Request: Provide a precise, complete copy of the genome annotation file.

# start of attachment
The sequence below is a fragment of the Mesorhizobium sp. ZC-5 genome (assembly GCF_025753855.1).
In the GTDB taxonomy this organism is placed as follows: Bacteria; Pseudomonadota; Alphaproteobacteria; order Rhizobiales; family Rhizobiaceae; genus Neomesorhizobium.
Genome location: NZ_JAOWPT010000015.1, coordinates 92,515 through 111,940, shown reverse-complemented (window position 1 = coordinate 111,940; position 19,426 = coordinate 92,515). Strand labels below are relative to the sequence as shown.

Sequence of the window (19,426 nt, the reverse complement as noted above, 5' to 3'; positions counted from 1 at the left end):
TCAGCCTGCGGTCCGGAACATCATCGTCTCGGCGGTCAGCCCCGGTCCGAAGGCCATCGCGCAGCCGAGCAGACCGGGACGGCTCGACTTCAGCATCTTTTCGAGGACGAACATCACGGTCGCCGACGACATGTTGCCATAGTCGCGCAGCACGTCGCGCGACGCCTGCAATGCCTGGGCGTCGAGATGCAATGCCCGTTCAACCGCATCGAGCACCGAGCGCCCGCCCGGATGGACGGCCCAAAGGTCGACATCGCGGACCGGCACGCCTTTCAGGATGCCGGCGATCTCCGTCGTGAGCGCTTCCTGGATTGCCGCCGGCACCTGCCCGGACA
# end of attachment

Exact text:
The sequence below is a fragment of the Mesorhizobium sp. ZC-5 genome (assembly GCF_025753855.1).
In the GTDB taxonomy this organism is placed as follows: Bacteria; Pseudomonadota; Alphaproteobacteria; order Rhizobiales; family Rhizobiaceae; genus Neomesorhizobium.
Genome location: NZ_JAOWPT010000015.1, coordinates 92,515 through 111,940, shown reverse-complemented (window position 1 = coordinate 111,940; position 19,426 = coordinate 92,515). Strand labels below are relative to the sequence as shown.

Sequence of the window (19,426 nt, the reverse complement as noted above, 5' to 3'; positions counted from 1 at the left end):
TCAGCCTGCGGTCCGGAACATCATCGTCTCGGCGGTCAGCCCCGGTCCGAAGGCCATCGCGCAGCCGAGCAGACCGGGACGGCTCGACTTCAGCATCTTTTCGAGGACGAACATCACGGTCGCCGACGACATGTTGCCATAGTCGCGCAGCACGTCGCGCGACGCCTGCAATGCCTGGGCGTCGAGATGCAATGCCCGTTCAACCGCATCGAGCACCGAGCGCCCGCCCGGATGGACGGCCCAAAGGTCGACATCGCGGACCGGCACGCCTTTCAGGATGCCGGCGATCTCCGTCGTGAGCGCTTCCTGGATTGCCGCCGGCACCTGCCCGGACA